Put your money where it matters most: I'm as thrifty as the next mom, but when it comes to essentials, I'm willing to pay full price for a high-quality item I know I will need and use daily, like shoes, coats, hats, rain boots, and undergarments.  For everything else, I love a good sale, and have no problem buying a new item from last season off eBay.   My friend Leann taught me that when I buy high quality clothing that I love, I will ultimately buy less because I'm buying deliberately, not making a purchase just because a piece is on sale.  I didn't believe her at first, but when I buy specific items that I know I need and will use, I save money.  When I buy items in advance on sale, I find that I either forget about the clothes and buy more, or my sizes/season are off so I can't even use what I purchased!  I try to only buy what I need for now and forget about the rest. That being said, my mom taught me to buy items on sale or second hand so that I would never feel guilty about a full-price splurge.  It has proven to be very sound advice! 

For essentials my favorite brand is Crewcuts  The quality is consistently fantastic, and particularly for kids knits,  JCrew has the best tees, hands-down.  They wash and wear beautifully and my children wear them for years until they outgrow them, and they still look beautiful.  Petit Bateau and Gap are our favorites for underwear and undershirts.  We like Zara and Gap for jeans and shorts.  Along with Crewcuts 30-50% off sales (there's one on now for an additional 30-50% off sale prices!), I love La Coqueta for gorgeous, traditional childrens clothing.  Nearly everything is machine-washable, which is really important to me. I adore specialty lines like Mabo Kids, and Oliver Baby, but find that stalking their sales is the only way I can afford their gorgeous line of children's clothing.  If you have the option, shop in-store rather than online.  You'll be able to touch and feel the fabrics and see the colors in person.  This saves me from the "I'll just buy it all and then return what doesn't work" trap.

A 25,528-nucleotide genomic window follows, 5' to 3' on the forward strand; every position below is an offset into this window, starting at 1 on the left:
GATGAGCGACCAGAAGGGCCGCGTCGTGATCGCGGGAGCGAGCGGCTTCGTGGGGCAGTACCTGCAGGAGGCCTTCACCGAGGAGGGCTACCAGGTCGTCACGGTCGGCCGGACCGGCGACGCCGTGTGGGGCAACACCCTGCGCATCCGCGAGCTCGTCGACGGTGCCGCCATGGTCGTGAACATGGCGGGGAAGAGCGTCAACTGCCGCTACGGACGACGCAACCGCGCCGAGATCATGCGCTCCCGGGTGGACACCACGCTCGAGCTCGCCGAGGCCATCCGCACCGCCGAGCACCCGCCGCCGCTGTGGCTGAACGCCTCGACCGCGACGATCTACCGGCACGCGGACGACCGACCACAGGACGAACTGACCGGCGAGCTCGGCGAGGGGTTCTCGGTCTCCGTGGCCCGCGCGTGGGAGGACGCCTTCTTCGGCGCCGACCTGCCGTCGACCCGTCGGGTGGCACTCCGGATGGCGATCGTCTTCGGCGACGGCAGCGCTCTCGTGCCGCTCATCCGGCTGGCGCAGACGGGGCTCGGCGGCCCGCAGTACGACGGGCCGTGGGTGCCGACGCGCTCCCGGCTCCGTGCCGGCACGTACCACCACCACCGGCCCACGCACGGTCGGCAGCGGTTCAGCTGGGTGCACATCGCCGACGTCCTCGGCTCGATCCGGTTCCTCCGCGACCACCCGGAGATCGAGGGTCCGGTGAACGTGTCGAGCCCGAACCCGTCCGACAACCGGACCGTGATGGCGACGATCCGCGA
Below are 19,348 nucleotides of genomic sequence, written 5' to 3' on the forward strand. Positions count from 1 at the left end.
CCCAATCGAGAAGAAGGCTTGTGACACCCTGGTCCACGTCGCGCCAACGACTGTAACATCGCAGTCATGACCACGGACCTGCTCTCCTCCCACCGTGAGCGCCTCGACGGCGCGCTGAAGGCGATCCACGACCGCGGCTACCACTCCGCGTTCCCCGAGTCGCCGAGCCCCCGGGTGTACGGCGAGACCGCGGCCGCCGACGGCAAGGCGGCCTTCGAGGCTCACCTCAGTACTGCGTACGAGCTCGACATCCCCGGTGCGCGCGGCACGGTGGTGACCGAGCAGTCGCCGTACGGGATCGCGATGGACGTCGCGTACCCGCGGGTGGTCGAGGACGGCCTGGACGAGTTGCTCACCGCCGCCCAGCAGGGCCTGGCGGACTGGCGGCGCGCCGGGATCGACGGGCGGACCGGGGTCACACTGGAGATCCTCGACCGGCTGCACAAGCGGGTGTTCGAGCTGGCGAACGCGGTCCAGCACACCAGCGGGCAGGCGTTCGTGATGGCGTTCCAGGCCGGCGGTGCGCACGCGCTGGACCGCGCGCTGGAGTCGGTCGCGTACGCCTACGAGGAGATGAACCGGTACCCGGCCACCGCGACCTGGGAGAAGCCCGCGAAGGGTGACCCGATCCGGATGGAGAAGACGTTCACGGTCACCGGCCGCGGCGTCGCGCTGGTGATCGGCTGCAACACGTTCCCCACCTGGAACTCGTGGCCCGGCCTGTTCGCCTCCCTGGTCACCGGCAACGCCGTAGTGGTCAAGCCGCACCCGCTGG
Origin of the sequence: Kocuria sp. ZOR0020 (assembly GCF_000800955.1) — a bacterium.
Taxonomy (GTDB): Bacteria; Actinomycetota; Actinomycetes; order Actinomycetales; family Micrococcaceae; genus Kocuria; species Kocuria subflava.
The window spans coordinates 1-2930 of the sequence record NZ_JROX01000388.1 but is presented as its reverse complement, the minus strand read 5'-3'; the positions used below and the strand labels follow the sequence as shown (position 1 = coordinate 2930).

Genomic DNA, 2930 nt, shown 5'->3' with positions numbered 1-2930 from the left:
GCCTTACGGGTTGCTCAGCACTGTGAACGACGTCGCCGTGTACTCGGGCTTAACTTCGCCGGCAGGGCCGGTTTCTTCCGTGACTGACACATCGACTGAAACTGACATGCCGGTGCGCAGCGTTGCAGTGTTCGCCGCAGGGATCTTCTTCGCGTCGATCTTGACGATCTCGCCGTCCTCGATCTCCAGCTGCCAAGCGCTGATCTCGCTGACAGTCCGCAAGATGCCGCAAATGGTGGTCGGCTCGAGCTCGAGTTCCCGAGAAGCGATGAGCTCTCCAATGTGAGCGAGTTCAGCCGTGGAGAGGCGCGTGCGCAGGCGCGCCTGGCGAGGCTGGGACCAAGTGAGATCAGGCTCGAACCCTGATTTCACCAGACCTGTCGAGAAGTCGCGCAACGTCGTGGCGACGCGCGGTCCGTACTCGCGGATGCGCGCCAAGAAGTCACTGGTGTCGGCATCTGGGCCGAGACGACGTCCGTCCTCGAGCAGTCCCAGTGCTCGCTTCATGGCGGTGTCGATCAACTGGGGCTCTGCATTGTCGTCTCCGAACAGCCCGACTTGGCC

Buy Dresses and Party Clothes Used:  I love to exploit the fact that most moms only dress their babes up for church or major holidays or events, and then sell those gorgeous, practically new frocks for pennies on the dollar on eBay.  Or better yet, donate them to my local charity shop. This way, I can pick up beautiful, high-quality clothing for under £10, and then if they fall in a muddy puddle I'm not going to cry!